CompuServe Classic, a relic of the dial-up days, finally bites the dust
Remember sitting in your family's living room, craning your ear to the tower of an overpriced PC, waiting for the dial-up connection to commence? Remember missed connections, busy lines, and the squeak and wail of a computer locating – through the telephone wires! – the magical thing known as the World Wide Web?Skip to next paragraph
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Remember chat rooms?
Yeah, us too. But all good things come to an end. America Online starts giving out AIM for free; dial-up loses out to high-speed cable connections; and CompuServe Classic, the pioneering Internet service provider from the '90s, has finally and truly bit the dust.
"After many years of providing online services, we regret to inform you that as of June 30, 2009 the CompuServe Classic service will no longer operate as an Internet Service Provider," CompuServe, which is now owned by AOL, wrote in a letter to customers this spring. "We hope this does not cause you an inconvenience."
The shut-down was effective as of July 1, forcing remaining customers to switch over to CompuServe 2000, which remains active.
Mourning a fallen friend
Across the blogosphere, many former users have lamented the loss of the service. "Long before social networks like Facebook and Twitter enabled us to keep in touch with each other," Steven J. Vaughan-Nichols of Computerworld writes, "many of us were talking with each other all the time on CompuServe's Forums. To this day, I think CIS' (CompuServe Internet Service) Forums were the best online discussion areas I ever had the pleasure of using."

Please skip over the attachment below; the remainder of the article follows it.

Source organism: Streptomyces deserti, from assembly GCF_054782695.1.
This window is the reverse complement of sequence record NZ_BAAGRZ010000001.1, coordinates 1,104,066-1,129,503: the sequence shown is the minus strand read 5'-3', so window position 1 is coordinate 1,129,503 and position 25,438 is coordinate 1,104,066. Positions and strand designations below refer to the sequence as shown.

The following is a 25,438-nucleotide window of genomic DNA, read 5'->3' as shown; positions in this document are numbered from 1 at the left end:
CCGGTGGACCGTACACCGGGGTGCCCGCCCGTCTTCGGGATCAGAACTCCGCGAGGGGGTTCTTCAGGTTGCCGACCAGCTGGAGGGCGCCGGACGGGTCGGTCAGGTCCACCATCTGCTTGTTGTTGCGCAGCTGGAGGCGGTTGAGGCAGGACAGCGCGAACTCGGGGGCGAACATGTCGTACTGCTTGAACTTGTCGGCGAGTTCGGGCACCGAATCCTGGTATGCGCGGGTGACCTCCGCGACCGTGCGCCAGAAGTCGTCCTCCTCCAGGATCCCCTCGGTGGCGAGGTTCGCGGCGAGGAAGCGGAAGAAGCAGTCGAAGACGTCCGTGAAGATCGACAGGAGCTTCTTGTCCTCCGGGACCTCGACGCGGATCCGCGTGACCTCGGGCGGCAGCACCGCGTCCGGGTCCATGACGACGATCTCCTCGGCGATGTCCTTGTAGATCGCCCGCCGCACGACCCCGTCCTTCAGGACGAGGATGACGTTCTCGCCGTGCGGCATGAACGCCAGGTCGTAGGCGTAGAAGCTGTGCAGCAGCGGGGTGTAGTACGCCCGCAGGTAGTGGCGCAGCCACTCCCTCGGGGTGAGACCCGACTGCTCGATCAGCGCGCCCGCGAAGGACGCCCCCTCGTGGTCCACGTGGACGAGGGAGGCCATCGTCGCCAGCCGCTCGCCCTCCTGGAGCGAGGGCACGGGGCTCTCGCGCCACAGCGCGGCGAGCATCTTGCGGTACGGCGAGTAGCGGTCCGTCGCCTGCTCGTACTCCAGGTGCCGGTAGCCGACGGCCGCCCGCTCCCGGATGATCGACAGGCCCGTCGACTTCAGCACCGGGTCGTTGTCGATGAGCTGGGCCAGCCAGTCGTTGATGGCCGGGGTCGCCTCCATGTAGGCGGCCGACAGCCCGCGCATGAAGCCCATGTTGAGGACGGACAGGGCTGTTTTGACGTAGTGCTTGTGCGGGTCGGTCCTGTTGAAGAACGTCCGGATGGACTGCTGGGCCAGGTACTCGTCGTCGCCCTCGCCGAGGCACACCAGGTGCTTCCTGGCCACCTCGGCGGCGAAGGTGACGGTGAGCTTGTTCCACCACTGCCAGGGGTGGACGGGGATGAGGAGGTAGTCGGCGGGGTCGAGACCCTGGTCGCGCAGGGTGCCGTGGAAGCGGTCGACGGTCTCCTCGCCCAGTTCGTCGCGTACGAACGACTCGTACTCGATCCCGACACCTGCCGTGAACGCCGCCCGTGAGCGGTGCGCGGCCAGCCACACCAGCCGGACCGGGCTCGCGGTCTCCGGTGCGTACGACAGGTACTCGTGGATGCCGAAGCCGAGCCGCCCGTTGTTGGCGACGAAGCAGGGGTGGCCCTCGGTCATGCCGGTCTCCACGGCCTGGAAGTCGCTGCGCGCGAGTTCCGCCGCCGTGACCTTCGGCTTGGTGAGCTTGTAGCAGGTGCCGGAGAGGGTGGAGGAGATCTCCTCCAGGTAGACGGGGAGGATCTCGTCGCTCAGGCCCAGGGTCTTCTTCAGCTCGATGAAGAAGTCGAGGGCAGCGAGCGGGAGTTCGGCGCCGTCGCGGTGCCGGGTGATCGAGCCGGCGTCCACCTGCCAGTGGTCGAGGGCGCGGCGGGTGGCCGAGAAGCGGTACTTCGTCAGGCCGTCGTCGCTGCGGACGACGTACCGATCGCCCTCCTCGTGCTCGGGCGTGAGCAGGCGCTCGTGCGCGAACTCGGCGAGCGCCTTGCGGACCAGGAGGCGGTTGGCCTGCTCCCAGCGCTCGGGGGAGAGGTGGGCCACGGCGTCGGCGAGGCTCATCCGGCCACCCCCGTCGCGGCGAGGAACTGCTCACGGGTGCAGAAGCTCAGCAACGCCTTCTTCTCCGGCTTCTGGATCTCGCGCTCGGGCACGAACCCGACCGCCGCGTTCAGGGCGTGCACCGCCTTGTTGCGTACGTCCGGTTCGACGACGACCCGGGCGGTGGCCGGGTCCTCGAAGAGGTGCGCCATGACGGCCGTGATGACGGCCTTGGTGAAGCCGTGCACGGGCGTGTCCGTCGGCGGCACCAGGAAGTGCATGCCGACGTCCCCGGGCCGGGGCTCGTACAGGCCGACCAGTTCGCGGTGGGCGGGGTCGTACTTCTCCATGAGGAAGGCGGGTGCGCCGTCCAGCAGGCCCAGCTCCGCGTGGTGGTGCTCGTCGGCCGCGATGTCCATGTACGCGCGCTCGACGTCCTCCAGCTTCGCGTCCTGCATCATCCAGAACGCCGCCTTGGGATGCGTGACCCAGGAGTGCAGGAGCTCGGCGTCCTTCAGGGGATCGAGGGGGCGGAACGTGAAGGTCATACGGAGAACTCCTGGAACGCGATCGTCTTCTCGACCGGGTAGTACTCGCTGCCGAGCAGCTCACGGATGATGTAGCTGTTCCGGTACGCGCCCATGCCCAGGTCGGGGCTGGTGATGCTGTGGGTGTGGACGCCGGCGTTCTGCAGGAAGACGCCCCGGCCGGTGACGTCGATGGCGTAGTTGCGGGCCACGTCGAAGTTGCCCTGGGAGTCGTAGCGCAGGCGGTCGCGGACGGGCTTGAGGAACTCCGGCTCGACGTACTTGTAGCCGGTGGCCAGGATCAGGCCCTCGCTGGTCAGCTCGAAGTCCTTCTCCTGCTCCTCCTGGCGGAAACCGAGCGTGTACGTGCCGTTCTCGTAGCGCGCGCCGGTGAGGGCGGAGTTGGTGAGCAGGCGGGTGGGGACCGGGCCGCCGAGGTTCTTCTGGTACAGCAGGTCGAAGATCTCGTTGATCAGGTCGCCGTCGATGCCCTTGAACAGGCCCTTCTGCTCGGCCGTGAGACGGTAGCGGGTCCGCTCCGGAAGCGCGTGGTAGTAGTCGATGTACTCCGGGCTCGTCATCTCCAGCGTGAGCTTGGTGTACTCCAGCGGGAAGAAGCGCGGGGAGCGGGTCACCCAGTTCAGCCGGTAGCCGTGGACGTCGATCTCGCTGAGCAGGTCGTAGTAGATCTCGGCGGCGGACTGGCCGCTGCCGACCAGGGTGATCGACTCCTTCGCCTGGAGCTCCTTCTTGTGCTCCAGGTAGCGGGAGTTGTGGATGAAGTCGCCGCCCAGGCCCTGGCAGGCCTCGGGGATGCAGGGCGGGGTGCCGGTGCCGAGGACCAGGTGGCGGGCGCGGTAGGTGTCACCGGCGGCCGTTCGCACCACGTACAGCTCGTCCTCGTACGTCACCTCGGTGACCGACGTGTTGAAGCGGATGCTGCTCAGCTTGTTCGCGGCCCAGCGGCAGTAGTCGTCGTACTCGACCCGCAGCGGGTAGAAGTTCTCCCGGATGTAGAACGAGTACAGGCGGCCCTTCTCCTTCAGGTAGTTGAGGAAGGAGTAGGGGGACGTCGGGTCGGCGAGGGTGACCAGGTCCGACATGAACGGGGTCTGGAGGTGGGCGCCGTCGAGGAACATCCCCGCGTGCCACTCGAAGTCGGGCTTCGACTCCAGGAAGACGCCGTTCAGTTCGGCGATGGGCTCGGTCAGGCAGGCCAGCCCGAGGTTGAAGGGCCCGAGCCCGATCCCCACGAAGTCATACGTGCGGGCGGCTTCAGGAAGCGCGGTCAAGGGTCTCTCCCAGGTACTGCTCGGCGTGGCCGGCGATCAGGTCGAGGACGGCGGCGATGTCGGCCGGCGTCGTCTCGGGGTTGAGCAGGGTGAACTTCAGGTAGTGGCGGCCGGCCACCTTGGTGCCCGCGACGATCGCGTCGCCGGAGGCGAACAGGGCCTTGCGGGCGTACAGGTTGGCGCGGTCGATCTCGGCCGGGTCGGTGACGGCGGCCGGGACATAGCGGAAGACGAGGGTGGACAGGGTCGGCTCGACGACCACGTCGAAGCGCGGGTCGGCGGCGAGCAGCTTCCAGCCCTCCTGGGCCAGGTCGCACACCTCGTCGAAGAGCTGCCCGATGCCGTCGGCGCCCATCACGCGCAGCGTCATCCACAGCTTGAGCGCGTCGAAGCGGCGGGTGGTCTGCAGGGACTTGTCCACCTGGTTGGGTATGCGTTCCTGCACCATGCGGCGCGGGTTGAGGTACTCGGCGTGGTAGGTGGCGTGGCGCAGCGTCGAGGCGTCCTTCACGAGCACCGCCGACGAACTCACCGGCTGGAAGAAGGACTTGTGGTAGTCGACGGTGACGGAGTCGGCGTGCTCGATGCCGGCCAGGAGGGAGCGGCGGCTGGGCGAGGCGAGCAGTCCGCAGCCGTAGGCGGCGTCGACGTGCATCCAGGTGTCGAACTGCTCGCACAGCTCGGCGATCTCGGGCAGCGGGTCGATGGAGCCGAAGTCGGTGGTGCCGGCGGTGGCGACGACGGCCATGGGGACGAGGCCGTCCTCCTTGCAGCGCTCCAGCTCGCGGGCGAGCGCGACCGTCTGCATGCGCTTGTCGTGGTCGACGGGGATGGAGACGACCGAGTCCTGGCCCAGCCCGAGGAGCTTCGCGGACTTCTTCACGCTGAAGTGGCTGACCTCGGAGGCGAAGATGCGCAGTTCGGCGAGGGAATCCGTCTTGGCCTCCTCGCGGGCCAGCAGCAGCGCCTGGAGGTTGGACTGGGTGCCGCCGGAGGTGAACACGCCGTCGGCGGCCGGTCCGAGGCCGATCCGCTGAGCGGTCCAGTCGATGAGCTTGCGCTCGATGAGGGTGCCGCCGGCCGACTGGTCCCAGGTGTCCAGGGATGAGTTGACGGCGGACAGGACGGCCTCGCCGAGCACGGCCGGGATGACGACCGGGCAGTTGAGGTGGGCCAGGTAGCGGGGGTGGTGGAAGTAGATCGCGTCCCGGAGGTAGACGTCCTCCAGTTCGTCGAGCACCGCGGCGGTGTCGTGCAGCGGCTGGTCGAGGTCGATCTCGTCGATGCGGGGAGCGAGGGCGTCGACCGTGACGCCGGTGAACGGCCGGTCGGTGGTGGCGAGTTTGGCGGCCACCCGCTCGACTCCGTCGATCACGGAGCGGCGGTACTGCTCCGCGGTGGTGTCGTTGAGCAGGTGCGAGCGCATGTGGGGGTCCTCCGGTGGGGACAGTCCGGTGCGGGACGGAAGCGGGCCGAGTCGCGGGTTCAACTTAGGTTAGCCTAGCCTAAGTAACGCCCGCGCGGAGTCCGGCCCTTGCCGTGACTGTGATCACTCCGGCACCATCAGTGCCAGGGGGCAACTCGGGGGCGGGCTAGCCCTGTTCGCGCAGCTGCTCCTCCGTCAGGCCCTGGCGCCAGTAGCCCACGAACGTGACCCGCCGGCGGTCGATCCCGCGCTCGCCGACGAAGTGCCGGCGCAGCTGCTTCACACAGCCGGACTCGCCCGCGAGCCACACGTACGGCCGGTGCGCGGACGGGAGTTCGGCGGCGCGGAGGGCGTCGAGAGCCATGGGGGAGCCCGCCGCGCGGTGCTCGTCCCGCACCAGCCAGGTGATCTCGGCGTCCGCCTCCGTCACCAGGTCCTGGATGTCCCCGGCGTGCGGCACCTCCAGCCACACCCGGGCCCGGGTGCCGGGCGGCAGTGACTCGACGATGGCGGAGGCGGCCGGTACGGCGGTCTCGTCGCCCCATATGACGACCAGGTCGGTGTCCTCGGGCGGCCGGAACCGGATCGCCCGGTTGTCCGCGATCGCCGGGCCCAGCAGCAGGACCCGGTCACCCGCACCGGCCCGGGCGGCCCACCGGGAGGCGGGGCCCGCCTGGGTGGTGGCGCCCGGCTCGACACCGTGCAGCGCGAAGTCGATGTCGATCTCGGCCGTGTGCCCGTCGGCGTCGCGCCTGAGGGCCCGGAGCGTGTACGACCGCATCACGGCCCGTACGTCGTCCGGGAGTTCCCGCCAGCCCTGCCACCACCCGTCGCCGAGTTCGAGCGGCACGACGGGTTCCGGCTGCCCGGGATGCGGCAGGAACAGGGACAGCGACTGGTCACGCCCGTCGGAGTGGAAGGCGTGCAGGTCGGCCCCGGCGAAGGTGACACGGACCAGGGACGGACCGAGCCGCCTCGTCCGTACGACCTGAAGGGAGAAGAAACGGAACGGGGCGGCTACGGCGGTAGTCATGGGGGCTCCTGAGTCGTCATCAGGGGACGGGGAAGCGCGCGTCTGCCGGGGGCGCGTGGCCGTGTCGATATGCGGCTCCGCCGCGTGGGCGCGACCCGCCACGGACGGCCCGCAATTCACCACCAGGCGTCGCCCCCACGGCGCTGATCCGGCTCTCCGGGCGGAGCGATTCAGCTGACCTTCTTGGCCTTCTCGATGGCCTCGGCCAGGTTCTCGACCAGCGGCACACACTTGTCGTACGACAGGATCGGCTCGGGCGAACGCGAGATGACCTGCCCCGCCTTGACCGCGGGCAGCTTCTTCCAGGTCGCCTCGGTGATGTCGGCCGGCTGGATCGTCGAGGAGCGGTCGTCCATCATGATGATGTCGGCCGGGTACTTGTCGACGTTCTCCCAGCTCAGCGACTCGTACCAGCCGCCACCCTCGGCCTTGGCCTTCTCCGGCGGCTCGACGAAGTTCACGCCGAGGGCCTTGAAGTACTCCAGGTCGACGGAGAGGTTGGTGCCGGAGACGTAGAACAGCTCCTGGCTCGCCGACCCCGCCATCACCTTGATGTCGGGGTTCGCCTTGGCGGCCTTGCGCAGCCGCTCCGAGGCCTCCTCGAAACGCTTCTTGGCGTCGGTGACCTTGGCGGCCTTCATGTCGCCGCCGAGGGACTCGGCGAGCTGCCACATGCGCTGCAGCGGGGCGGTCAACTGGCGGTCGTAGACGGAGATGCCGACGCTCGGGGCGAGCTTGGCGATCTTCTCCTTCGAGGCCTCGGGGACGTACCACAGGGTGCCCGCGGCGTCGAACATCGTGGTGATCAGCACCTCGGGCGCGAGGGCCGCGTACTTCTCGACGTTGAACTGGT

In a mock obituary, CNET's Tom Krazit announced that "CompuServe Classic, the initial on-ramp to the information superhighway for a generation of Americans, has died. It was 30 years old." Meanwhile, in one CompuServe discussion forum, a group of former users have gathered to say goodbye to a trusted service. Here's one Classic aficionado:
Not too many friendships last 27 years. Started out with a Radio Shack 300 Baud keyboard hooked to a TV. Micronet was the name of CIS. One could write Basic programs on it. I will miss the cheery voice when I turn it on.
Others are less nostalgic. "Goodbye, CompuServe! (We thought you already died)," is the headline over at Ars Technica. "It comes as no surprise [that] AOL decided finally to close the doors on CompuServe this month. In fact, it's surprising that CompuServe managed to stay alive for this long," Jacqui Cheng jokes. "Did anyone still use it in 2009? (If you did, please tell us why in the comments!)"
Who cries for CompuServe? Probably not a terribly large number of people. No official figures are available, but the number of people willing to pay $10 to $20 a month for a few chat rooms and material that's otherwise available for free via any web browser has probably become extremely small.
Alas, poor CompuServe. We knew ye well.
Were you a CompuServe Classic user? Share your memories in the comments section, or at @CSMHorizonsBlog.